I just saw the delightful high-quality site on core computer algorithms Hacker’s Delight. I was startled by the following notice about the corresponding book:
“After the first printing, an errata file was started. The publisher did not incorporate this into the second printing. For the third printing, he made all the corrections known up to that point in time. For the fourth and fifth printings, the publisher subcontracted the production work, and accidentally gave the subcontractor the files for the first printing. The sixth printing corrects all the errors known up to when it was printed (November 2006). Therefore, the best copy to obtain is the sixth printing, and the second best is the third printing.”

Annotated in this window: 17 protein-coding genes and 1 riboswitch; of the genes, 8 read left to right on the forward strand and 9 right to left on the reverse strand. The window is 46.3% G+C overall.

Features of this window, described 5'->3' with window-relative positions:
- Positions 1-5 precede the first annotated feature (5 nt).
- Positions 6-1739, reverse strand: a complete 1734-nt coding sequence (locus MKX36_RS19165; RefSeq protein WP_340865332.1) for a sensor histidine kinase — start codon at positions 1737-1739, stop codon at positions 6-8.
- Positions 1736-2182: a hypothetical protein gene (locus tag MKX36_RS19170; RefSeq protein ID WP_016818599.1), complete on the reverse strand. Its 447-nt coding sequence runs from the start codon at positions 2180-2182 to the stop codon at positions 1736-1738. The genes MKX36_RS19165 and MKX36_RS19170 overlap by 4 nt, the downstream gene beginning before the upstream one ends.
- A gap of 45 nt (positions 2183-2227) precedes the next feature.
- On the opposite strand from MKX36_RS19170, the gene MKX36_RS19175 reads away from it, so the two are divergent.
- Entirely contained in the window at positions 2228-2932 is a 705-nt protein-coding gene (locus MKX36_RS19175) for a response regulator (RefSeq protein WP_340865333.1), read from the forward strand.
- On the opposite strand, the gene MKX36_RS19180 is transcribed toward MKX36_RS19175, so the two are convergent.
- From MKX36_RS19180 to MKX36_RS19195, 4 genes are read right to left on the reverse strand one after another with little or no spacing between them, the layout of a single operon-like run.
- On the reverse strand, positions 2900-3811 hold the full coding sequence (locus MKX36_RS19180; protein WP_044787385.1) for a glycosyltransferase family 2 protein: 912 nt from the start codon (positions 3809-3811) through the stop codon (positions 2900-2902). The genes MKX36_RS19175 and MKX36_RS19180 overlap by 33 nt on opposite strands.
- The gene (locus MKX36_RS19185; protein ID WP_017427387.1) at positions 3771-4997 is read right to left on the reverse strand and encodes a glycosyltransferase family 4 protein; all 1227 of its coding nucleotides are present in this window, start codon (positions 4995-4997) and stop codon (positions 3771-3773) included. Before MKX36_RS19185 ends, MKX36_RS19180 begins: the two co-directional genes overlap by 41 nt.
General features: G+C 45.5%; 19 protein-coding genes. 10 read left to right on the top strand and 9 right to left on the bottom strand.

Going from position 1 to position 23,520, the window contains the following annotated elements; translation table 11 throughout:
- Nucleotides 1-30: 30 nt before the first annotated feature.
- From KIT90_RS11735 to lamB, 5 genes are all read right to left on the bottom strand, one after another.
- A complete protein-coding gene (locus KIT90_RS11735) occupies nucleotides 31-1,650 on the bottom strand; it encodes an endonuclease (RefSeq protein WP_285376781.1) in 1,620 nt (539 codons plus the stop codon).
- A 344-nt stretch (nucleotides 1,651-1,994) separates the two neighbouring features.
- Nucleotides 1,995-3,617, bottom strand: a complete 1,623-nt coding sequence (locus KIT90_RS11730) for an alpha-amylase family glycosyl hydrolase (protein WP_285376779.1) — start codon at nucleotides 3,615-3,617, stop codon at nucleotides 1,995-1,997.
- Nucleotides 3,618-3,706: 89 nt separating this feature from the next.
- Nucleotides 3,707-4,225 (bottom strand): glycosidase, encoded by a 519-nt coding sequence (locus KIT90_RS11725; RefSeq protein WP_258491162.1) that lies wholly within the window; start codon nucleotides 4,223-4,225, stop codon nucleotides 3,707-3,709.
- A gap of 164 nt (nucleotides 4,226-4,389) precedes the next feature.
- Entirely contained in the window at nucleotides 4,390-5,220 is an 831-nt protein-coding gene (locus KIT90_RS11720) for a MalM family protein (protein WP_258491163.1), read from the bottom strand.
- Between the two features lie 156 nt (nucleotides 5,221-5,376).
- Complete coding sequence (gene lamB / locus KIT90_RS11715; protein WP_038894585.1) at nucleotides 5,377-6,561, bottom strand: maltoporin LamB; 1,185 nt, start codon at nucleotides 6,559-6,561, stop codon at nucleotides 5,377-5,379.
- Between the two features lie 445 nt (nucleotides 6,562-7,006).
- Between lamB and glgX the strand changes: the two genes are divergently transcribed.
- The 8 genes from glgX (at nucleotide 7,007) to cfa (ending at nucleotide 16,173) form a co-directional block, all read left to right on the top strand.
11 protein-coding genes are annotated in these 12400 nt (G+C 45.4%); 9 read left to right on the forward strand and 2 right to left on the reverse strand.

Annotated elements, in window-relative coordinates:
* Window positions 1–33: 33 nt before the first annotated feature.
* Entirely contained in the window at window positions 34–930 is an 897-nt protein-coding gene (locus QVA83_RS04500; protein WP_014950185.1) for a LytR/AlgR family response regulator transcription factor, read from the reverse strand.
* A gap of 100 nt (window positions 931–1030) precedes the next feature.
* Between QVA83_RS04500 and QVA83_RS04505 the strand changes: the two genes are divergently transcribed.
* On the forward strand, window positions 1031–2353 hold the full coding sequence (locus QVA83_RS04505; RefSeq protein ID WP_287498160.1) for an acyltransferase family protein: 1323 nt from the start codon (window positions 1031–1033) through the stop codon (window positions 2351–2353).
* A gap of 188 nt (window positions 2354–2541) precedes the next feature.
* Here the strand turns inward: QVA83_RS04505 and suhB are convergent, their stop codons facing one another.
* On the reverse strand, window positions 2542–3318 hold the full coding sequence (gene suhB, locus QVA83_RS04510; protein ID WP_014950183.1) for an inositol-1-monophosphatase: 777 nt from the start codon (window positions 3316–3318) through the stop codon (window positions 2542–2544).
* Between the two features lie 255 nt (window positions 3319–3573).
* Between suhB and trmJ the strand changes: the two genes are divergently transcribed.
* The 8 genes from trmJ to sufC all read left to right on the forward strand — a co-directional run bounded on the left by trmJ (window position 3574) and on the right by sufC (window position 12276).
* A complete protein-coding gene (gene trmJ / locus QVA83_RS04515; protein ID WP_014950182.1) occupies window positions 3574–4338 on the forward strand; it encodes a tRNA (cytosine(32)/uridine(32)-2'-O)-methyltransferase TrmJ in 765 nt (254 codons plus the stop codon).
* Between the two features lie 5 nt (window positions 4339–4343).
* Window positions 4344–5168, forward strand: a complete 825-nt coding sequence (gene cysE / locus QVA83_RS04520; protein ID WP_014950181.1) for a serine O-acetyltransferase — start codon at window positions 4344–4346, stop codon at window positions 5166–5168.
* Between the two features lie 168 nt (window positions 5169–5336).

Good grief. This is the kind of thing that makes airplanes fall out of the sky — or my bank say “oops.” As an engineer, I have long been aware of how much stuff out there is truly not designed, transcribed, or built correctly, but this little example gives a nice compact summary to my unvoiced horrified sputtering. I wonder if more direct and immediate Internet technology (like Wikipedia and maybe Sophie) will help.